Analysts say radical clerics spread their message and seek recruits through book launches and study groups. Internet forums, military training camps and prisons also serve as recruitment pools.
“They’re targeting those who have no critical thinking, people searching for an identity,” said Noor Huda Ismail, head of the Institute for International Peace Building, which tries to rehabilitate people who have served prison terms on terrorism charges by finding them jobs.
Mr. Huda, who attended an Islamic boarding school founded by a radical cleric, Abu Bakar Bashir, said many hard-line groups have charismatic leaders who cite perceived injustices against Muslims to justify violence against the government or target religions they deem antagonistic to Islam or blasphemous, like the Islamic sect Ahmadiyah.
While the police have largely been successful in recent years in stopping plots before they happen, analysts say, combating the ideologies behind them has proved more difficult.
“I think the Aceh camp bore home that they share a common view and a sense of solidarity, and it’s part of the reason they can support an underground resistance,” said Greg Barton, a political science professor at Monash University in Australia.
Most of Indonesia’s 240 million people practice a moderate form of Islam. But the blossoming of democracy after the longtime strongman Suharto stepped down from power in 1998 permitted more militant expressions of Islam. Dozens of deadly attacks occurred between 1999 and 2005, when a second bombing in Bali killed 20 people.
Security analysts say the focus now needs to be on prevention. “We need a comprehensive strategy that looks at how extremist clerics get access to vulnerable groups,” said Sidney Jones, a senior adviser at the Crisis Group.
Mr. Bashir, the radical cleric, is now serving a 15-year term for helping set up the terrorist training camp in Aceh. Still, he frequently makes statements from prison that spread through local media.
Over the past decade the government has run small programs that involve discussions between prisoners and moderate Islamic preachers and provide economic help to the families of terrorism convicts. Another, run by a group of nongovernmental organizations led by the U.S.-based Search for Common Ground, has tutored convicted terrorists in conflict management. Universities have also provided talks, films and social gatherings to draw students away from the Indonesian Islamic State, a banned movement that has recruited on campuses.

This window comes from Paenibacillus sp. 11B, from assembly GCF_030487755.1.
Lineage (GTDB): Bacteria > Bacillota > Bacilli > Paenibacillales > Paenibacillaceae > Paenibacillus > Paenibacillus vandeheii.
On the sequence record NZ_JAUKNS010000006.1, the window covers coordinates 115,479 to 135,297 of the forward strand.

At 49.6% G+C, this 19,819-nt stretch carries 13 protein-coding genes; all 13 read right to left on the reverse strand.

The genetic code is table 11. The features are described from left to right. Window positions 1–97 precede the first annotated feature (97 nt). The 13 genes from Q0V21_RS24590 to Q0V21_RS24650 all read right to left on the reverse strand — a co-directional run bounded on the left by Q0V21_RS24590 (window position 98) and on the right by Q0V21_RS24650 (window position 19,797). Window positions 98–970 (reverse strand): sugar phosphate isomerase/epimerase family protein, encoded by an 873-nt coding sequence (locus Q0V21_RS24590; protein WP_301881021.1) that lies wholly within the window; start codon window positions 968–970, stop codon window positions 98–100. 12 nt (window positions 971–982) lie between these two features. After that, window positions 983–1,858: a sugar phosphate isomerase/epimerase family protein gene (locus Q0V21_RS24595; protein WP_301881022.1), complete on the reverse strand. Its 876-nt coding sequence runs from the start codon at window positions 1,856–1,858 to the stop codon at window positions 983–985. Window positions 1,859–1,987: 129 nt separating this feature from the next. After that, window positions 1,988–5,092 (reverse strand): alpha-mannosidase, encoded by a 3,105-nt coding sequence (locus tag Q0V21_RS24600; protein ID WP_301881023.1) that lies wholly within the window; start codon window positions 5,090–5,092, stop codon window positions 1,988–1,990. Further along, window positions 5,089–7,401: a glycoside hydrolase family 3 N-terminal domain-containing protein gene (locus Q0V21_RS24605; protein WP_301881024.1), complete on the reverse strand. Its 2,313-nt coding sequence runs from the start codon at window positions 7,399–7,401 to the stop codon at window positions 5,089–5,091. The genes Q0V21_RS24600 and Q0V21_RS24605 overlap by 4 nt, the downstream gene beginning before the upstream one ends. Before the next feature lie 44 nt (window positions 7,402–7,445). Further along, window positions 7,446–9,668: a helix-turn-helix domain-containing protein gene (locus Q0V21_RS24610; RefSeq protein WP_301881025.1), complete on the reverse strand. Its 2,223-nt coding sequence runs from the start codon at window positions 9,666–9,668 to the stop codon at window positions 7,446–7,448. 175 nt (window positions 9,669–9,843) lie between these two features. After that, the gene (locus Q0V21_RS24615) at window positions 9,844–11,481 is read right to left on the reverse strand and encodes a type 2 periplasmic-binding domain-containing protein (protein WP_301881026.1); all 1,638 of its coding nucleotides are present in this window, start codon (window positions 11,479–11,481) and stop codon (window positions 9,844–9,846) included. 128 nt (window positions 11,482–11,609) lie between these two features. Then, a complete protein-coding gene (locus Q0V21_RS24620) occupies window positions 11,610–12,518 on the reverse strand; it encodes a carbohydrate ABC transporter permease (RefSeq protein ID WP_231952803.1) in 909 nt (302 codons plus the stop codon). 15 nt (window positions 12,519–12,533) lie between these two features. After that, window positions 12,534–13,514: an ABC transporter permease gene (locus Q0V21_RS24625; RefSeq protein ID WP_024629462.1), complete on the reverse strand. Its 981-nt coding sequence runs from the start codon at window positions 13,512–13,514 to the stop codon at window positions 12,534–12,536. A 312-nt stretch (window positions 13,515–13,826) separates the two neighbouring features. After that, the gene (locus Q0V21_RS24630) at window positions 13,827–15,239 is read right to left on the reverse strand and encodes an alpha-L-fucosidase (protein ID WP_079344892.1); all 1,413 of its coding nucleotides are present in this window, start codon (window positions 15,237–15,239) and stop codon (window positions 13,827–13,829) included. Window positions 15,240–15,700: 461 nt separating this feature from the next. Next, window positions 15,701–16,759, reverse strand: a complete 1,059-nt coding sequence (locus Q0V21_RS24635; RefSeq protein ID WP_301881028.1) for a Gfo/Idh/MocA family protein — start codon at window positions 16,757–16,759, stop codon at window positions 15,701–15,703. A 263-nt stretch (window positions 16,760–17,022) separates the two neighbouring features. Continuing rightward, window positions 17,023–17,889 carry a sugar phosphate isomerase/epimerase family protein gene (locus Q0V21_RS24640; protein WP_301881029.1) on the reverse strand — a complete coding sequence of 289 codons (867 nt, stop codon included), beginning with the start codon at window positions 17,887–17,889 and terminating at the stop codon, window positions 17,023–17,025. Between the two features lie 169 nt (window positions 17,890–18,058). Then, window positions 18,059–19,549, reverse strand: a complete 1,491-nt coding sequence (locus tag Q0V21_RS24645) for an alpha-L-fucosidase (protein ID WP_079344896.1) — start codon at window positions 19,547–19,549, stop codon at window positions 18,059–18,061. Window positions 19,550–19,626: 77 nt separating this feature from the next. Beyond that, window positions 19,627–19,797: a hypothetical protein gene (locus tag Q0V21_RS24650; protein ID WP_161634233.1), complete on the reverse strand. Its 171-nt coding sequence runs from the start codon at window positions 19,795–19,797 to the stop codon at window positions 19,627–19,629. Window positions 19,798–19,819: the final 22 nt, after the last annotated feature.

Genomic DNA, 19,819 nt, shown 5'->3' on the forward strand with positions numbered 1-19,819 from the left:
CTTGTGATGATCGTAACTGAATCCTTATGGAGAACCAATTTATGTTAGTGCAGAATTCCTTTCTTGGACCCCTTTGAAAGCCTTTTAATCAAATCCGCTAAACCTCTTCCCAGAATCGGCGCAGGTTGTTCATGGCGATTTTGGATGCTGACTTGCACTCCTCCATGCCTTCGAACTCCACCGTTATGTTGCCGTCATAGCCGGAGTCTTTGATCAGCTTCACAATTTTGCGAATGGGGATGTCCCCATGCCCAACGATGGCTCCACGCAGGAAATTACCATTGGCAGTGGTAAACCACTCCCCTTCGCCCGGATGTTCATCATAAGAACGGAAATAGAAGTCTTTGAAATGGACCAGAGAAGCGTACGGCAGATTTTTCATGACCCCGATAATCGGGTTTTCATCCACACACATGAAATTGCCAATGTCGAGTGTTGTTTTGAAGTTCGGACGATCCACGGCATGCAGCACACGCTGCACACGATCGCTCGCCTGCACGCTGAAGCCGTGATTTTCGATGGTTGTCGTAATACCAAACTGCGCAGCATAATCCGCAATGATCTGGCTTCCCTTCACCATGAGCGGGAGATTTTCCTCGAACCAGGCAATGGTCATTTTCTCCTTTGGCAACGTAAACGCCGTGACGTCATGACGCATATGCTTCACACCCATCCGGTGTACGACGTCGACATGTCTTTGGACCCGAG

But some who have worked on these programs say they are too small in scale and lack wider government support.
“I worry that there’s a whole lot of little activities but not a real end goal in mind,” said Brian Hanley, who was the country head of Search for Common Ground in 2010, when the prison program was in operation.
Mr. Ansyaad, the anti-terrorism chief, said some Indonesian lawmakers had resisted more vigorous efforts to tackle terrorism because they did not want to be seen as meddling in religious affairs. Competition for resources among government institutions also prevents them from working together.
That could be changing. Recently the government announced plans for a national counterterrorism program that would bring together the police, Muslim organizations, civil society groups and several government bodies, including the Ministries of Education and Religion.
“This is a program to prevent our young people from being inducted into radical ideologies that could lead them to carry out acts of terrorism,” said Dewi Fortuna Anwar, part of the political affairs team at the office of Vice President Boediono, who is coordinating the effort.
Mr. Ansyaad also advocates government standards for what clerics can preach and harsher sentences for terrorism. By not coming down harder on hate speech, incitement to violence and paramilitary training, “we’ve become a hotbed for terrorism,” he said.
Talk of restricting religious activities, however, stirs concerns among some officials and clerics of a return to Suharto’s ironfisted tactics.
“We have to be sure we don’t go down the slippery slope of allowing the government to control areas it has no business controlling, i.e., religious freedom,” said Ms. Dewi. “There’s a fine line between preventing radicalism and too much state control.”